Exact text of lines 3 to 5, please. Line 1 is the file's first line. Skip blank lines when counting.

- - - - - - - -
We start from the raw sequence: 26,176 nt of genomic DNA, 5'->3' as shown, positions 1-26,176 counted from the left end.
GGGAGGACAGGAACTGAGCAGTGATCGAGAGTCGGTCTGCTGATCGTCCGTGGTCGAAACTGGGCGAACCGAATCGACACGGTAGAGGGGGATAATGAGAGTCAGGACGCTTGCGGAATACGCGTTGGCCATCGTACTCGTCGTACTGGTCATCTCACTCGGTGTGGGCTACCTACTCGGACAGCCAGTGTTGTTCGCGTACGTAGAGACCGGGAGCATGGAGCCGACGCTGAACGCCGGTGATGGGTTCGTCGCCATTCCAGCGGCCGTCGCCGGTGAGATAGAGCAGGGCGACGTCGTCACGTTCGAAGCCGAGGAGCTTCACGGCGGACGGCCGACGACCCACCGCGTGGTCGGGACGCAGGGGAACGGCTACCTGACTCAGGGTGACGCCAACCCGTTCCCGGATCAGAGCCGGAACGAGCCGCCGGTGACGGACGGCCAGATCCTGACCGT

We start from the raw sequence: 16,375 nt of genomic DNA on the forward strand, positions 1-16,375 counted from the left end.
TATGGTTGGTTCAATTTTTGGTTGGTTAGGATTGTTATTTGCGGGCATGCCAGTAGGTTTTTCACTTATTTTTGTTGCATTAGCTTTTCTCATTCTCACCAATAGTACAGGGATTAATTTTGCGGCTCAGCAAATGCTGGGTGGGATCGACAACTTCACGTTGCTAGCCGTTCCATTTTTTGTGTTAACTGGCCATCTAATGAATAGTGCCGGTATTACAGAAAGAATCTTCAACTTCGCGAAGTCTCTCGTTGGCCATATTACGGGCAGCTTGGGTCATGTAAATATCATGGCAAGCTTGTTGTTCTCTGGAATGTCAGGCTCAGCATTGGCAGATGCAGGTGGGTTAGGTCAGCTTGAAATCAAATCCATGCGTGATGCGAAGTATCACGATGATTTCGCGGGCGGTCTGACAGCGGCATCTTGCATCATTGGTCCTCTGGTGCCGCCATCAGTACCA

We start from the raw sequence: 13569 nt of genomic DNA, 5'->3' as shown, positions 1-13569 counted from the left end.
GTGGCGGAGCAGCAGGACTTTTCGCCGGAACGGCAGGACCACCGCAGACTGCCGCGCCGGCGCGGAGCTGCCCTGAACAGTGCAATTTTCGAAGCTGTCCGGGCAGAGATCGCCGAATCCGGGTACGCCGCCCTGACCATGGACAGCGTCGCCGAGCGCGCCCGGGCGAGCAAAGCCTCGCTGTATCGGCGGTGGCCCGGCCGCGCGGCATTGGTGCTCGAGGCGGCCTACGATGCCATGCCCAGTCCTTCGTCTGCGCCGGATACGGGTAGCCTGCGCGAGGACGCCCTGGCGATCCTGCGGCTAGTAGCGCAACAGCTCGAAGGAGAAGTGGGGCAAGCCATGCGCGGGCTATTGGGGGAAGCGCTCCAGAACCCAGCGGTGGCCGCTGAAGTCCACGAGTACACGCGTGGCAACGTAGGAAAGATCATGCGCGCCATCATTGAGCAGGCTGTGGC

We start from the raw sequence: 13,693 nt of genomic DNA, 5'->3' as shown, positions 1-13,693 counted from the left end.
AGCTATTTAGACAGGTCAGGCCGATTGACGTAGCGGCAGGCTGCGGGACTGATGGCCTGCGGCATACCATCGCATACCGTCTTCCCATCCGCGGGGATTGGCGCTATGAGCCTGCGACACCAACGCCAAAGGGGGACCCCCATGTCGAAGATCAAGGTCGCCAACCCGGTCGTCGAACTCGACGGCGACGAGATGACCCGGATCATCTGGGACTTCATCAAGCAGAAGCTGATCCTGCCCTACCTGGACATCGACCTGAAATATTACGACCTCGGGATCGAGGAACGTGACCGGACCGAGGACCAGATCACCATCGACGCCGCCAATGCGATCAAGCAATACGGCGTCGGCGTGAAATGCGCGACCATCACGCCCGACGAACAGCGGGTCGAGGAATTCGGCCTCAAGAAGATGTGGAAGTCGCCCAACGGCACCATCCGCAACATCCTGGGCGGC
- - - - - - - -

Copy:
We start from the raw sequence: 16,375 nt of genomic DNA on the forward strand, positions 1-16,375 counted from the left end.
TATGGTTGGTTCAATTTTTGGTTGGTTAGGATTGTTATTTGCGGGCATGCCAGTAGGTTTTTCACTTATTTTTGTTGCATTAGCTTTTCTCATTCTCACCAATAGTACAGGGATTAATTTTGCGGCTCAGCAAATGCTGGGTGGGATCGACAACTTCACGTTGCTAGCCGTTCCATTTTTTGTGTTAACTGGCCATCTAATGAATAGTGCCGGTATTACAGAAAGAATCTTCAACTTCGCGAAGTCTCTCGTTGGCCATATTACGGGCAGCTTGGGTCATGTAAATATCATGGCAAGCTTGTTGTTCTCTGGAATGTCAGGCTCAGCATTGGCAGATGCAGGTGGGTTAGGTCAGCTTGAAATCAAATCCATGCGTGATGCGAAGTATCACGATGATTTCGCGGGCGGTCTGACAGCGGCATCTTGCATCATTGGTCCTCTGGTGCCGCCATCAGTACCA

We start from the raw sequence: 13569 nt of genomic DNA, 5'->3' as shown, positions 1-13569 counted from the left end.